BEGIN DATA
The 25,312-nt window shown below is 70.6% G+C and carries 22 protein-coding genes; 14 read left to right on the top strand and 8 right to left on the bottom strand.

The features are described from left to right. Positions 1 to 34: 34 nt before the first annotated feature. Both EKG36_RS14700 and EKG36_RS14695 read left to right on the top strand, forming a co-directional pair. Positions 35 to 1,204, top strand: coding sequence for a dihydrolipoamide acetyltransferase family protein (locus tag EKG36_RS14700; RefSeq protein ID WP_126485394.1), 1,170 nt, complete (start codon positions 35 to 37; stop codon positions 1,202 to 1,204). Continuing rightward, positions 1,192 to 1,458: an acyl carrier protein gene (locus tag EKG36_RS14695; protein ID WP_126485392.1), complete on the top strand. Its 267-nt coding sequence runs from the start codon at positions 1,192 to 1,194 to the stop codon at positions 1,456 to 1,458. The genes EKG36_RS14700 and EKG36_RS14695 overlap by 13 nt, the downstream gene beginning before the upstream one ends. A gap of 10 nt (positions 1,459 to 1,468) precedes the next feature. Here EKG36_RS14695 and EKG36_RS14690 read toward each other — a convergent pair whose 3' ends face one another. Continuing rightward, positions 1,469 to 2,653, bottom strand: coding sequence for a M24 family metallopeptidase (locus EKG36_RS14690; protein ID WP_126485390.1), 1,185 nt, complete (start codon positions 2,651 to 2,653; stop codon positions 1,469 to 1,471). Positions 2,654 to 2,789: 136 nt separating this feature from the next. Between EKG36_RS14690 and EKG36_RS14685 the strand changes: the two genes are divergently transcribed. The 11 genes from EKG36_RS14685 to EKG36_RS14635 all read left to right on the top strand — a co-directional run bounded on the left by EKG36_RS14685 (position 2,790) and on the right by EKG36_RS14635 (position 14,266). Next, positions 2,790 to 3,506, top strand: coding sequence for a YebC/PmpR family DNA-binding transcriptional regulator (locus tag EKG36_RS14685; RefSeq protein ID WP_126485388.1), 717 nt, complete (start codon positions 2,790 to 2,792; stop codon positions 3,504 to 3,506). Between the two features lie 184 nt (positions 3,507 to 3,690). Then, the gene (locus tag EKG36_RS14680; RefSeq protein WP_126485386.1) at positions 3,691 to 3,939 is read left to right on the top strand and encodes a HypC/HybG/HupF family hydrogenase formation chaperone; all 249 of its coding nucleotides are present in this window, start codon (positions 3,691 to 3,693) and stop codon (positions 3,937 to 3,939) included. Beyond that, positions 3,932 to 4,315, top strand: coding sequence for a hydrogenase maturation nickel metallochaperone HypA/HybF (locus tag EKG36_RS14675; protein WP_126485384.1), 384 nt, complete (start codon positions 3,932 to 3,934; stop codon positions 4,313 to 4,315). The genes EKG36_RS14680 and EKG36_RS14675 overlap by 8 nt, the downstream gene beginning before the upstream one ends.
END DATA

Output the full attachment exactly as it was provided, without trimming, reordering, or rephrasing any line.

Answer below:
The 25,312-nt window shown below is 70.6% G+C and carries 22 protein-coding genes; 14 read left to right on the top strand and 8 right to left on the bottom strand.

The features are described from left to right. Positions 1 to 34: 34 nt before the first annotated feature. Both EKG36_RS14700 and EKG36_RS14695 read left to right on the top strand, forming a co-directional pair. Positions 35 to 1,204, top strand: coding sequence for a dihydrolipoamide acetyltransferase family protein (locus tag EKG36_RS14700; RefSeq protein ID WP_126485394.1), 1,170 nt, complete (start codon positions 35 to 37; stop codon positions 1,202 to 1,204). Continuing rightward, positions 1,192 to 1,458: an acyl carrier protein gene (locus tag EKG36_RS14695; protein ID WP_126485392.1), complete on the top strand. Its 267-nt coding sequence runs from the start codon at positions 1,192 to 1,194 to the stop codon at positions 1,456 to 1,458. The genes EKG36_RS14700 and EKG36_RS14695 overlap by 13 nt, the downstream gene beginning before the upstream one ends. A gap of 10 nt (positions 1,459 to 1,468) precedes the next feature. Here EKG36_RS14695 and EKG36_RS14690 read toward each other — a convergent pair whose 3' ends face one another. Continuing rightward, positions 1,469 to 2,653, bottom strand: coding sequence for a M24 family metallopeptidase (locus EKG36_RS14690; protein ID WP_126485390.1), 1,185 nt, complete (start codon positions 2,651 to 2,653; stop codon positions 1,469 to 1,471). Positions 2,654 to 2,789: 136 nt separating this feature from the next. Between EKG36_RS14690 and EKG36_RS14685 the strand changes: the two genes are divergently transcribed. The 11 genes from EKG36_RS14685 to EKG36_RS14635 all read left to right on the top strand — a co-directional run bounded on the left by EKG36_RS14685 (position 2,790) and on the right by EKG36_RS14635 (position 14,266). Next, positions 2,790 to 3,506, top strand: coding sequence for a YebC/PmpR family DNA-binding transcriptional regulator (locus tag EKG36_RS14685; RefSeq protein ID WP_126485388.1), 717 nt, complete (start codon positions 2,790 to 2,792; stop codon positions 3,504 to 3,506). Between the two features lie 184 nt (positions 3,507 to 3,690). Then, the gene (locus tag EKG36_RS14680; RefSeq protein WP_126485386.1) at positions 3,691 to 3,939 is read left to right on the top strand and encodes a HypC/HybG/HupF family hydrogenase formation chaperone; all 249 of its coding nucleotides are present in this window, start codon (positions 3,691 to 3,693) and stop codon (positions 3,937 to 3,939) included. Beyond that, positions 3,932 to 4,315, top strand: coding sequence for a hydrogenase maturation nickel metallochaperone HypA/HybF (locus tag EKG36_RS14675; protein WP_126485384.1), 384 nt, complete (start codon positions 3,932 to 3,934; stop codon positions 4,313 to 4,315). The genes EKG36_RS14680 and EKG36_RS14675 overlap by 8 nt, the downstream gene beginning before the upstream one ends.